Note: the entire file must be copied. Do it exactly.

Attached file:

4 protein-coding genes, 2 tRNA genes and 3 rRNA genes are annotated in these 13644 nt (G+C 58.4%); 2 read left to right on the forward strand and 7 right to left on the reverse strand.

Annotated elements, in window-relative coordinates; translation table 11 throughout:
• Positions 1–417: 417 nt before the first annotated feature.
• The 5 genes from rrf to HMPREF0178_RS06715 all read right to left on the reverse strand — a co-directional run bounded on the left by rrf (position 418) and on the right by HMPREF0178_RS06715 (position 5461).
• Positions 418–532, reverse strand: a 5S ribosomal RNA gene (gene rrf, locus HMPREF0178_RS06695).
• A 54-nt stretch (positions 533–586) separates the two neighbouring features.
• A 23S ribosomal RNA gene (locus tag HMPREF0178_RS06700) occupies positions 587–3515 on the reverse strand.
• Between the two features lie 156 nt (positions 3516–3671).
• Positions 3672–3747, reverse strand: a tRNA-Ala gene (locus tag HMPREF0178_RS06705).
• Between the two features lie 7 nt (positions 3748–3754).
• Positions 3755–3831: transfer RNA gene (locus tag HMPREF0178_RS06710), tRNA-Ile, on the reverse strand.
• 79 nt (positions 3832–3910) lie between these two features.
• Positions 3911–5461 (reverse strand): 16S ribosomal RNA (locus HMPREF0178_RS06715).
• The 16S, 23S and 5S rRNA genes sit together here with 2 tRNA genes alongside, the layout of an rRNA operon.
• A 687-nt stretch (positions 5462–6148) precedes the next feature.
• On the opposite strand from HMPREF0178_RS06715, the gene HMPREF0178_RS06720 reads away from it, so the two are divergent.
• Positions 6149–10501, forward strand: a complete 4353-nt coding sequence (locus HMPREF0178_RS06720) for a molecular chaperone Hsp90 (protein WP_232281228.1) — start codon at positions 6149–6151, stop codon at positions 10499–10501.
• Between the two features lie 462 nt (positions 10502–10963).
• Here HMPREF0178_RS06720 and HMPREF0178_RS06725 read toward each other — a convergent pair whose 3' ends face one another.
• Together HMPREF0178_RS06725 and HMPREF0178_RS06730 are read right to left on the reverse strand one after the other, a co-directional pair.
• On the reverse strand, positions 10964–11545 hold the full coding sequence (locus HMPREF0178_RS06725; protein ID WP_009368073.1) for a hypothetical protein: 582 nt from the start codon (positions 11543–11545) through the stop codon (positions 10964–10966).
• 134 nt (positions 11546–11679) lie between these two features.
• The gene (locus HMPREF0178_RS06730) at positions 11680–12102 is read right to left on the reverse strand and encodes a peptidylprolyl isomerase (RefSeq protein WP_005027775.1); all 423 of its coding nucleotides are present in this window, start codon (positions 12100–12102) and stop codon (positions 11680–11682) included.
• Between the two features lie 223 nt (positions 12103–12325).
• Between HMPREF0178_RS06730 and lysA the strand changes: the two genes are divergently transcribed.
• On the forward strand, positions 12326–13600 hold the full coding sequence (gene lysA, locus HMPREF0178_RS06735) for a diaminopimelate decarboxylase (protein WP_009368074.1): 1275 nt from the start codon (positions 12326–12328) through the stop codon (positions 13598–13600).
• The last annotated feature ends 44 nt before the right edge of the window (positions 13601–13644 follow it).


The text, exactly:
4 protein-coding genes, 2 tRNA genes and 3 rRNA genes are annotated in these 13644 nt (G+C 58.4%); 2 read left to right on the forward strand and 7 right to left on the reverse strand.

Annotated elements, in window-relative coordinates; translation table 11 throughout:
• Positions 1–417: 417 nt before the first annotated feature.
• The 5 genes from rrf to HMPREF0178_RS06715 all read right to left on the reverse strand — a co-directional run bounded on the left by rrf (position 418) and on the right by HMPREF0178_RS06715 (position 5461).
• Positions 418–532, reverse strand: a 5S ribosomal RNA gene (gene rrf, locus HMPREF0178_RS06695).
• A 54-nt stretch (positions 533–586) separates the two neighbouring features.
• A 23S ribosomal RNA gene (locus tag HMPREF0178_RS06700) occupies positions 587–3515 on the reverse strand.
• Between the two features lie 156 nt (positions 3516–3671).
• Positions 3672–3747, reverse strand: a tRNA-Ala gene (locus tag HMPREF0178_RS06705).
• Between the two features lie 7 nt (positions 3748–3754).
• Positions 3755–3831: transfer RNA gene (locus tag HMPREF0178_RS06710), tRNA-Ile, on the reverse strand.
• 79 nt (positions 3832–3910) lie between these two features.
• Positions 3911–5461 (reverse strand): 16S ribosomal RNA (locus HMPREF0178_RS06715).
• The 16S, 23S and 5S rRNA genes sit together here with 2 tRNA genes alongside, the layout of an rRNA operon.
• A 687-nt stretch (positions 5462–6148) precedes the next feature.
• On the opposite strand from HMPREF0178_RS06715, the gene HMPREF0178_RS06720 reads away from it, so the two are divergent.
• Positions 6149–10501, forward strand: a complete 4353-nt coding sequence (locus HMPREF0178_RS06720) for a molecular chaperone Hsp90 (protein WP_232281228.1) — start codon at positions 6149–6151, stop codon at positions 10499–10501.
• Between the two features lie 462 nt (positions 10502–10963).
• Here HMPREF0178_RS06720 and HMPREF0178_RS06725 read toward each other — a convergent pair whose 3' ends face one another.
• Together HMPREF0178_RS06725 and HMPREF0178_RS06730 are read right to left on the reverse strand one after the other, a co-directional pair.
• On the reverse strand, positions 10964–11545 hold the full coding sequence (locus HMPREF0178_RS06725; protein ID WP_009368073.1) for a hypothetical protein: 582 nt from the start codon (positions 11543–11545) through the stop codon (positions 10964–10966).
• 134 nt (positions 11546–11679) lie between these two features.
• The gene (locus HMPREF0178_RS06730) at positions 11680–12102 is read right to left on the reverse strand and encodes a peptidylprolyl isomerase (RefSeq protein WP_005027775.1); all 423 of its coding nucleotides are present in this window, start codon (positions 12100–12102) and stop codon (positions 11680–11682) included.
• Between the two features lie 223 nt (positions 12103–12325).
• Between HMPREF0178_RS06730 and lysA the strand changes: the two genes are divergently transcribed.
• On the forward strand, positions 12326–13600 hold the full coding sequence (gene lysA, locus HMPREF0178_RS06735) for a diaminopimelate decarboxylase (protein WP_009368074.1): 1275 nt from the start codon (positions 12326–12328) through the stop codon (positions 13598–13600).
• The last annotated feature ends 44 nt before the right edge of the window (positions 13601–13644 follow it).